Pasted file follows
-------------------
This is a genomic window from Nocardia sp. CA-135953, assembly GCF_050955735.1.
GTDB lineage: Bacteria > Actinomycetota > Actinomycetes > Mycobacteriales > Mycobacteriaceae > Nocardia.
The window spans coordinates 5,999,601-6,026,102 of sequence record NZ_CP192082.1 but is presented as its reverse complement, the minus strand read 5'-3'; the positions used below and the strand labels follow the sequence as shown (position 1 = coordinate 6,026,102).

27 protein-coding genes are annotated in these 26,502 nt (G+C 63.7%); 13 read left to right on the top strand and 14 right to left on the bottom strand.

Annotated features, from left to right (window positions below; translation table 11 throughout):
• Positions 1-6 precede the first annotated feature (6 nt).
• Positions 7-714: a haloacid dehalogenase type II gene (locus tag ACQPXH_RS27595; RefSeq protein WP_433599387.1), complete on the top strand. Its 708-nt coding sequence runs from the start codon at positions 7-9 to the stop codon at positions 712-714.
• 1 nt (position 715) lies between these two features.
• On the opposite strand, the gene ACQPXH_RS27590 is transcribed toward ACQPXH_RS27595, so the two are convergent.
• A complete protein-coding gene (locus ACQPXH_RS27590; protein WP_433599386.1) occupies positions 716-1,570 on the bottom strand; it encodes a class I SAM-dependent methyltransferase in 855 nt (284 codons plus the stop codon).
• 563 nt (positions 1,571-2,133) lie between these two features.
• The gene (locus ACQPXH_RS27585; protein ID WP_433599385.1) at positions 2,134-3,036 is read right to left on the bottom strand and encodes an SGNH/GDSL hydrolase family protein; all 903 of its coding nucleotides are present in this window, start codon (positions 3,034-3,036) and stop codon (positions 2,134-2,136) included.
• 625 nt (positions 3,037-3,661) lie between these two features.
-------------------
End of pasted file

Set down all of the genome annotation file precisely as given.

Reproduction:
This is a genomic window from Nocardia sp. CA-135953, assembly GCF_050955735.1.
GTDB lineage: Bacteria > Actinomycetota > Actinomycetes > Mycobacteriales > Mycobacteriaceae > Nocardia.
The window spans coordinates 5,999,601-6,026,102 of sequence record NZ_CP192082.1 but is presented as its reverse complement, the minus strand read 5'-3'; the positions used below and the strand labels follow the sequence as shown (position 1 = coordinate 6,026,102).

27 protein-coding genes are annotated in these 26,502 nt (G+C 63.7%); 13 read left to right on the top strand and 14 right to left on the bottom strand.

Annotated features, from left to right (window positions below; translation table 11 throughout):
• Positions 1-6 precede the first annotated feature (6 nt).
• Positions 7-714: a haloacid dehalogenase type II gene (locus tag ACQPXH_RS27595; RefSeq protein WP_433599387.1), complete on the top strand. Its 708-nt coding sequence runs from the start codon at positions 7-9 to the stop codon at positions 712-714.
• 1 nt (position 715) lies between these two features.
• On the opposite strand, the gene ACQPXH_RS27590 is transcribed toward ACQPXH_RS27595, so the two are convergent.
• A complete protein-coding gene (locus ACQPXH_RS27590; protein WP_433599386.1) occupies positions 716-1,570 on the bottom strand; it encodes a class I SAM-dependent methyltransferase in 855 nt (284 codons plus the stop codon).
• 563 nt (positions 1,571-2,133) lie between these two features.
• The gene (locus ACQPXH_RS27585; protein ID WP_433599385.1) at positions 2,134-3,036 is read right to left on the bottom strand and encodes an SGNH/GDSL hydrolase family protein; all 903 of its coding nucleotides are present in this window, start codon (positions 3,034-3,036) and stop codon (positions 2,134-2,136) included.
• 625 nt (positions 3,037-3,661) lie between these two features.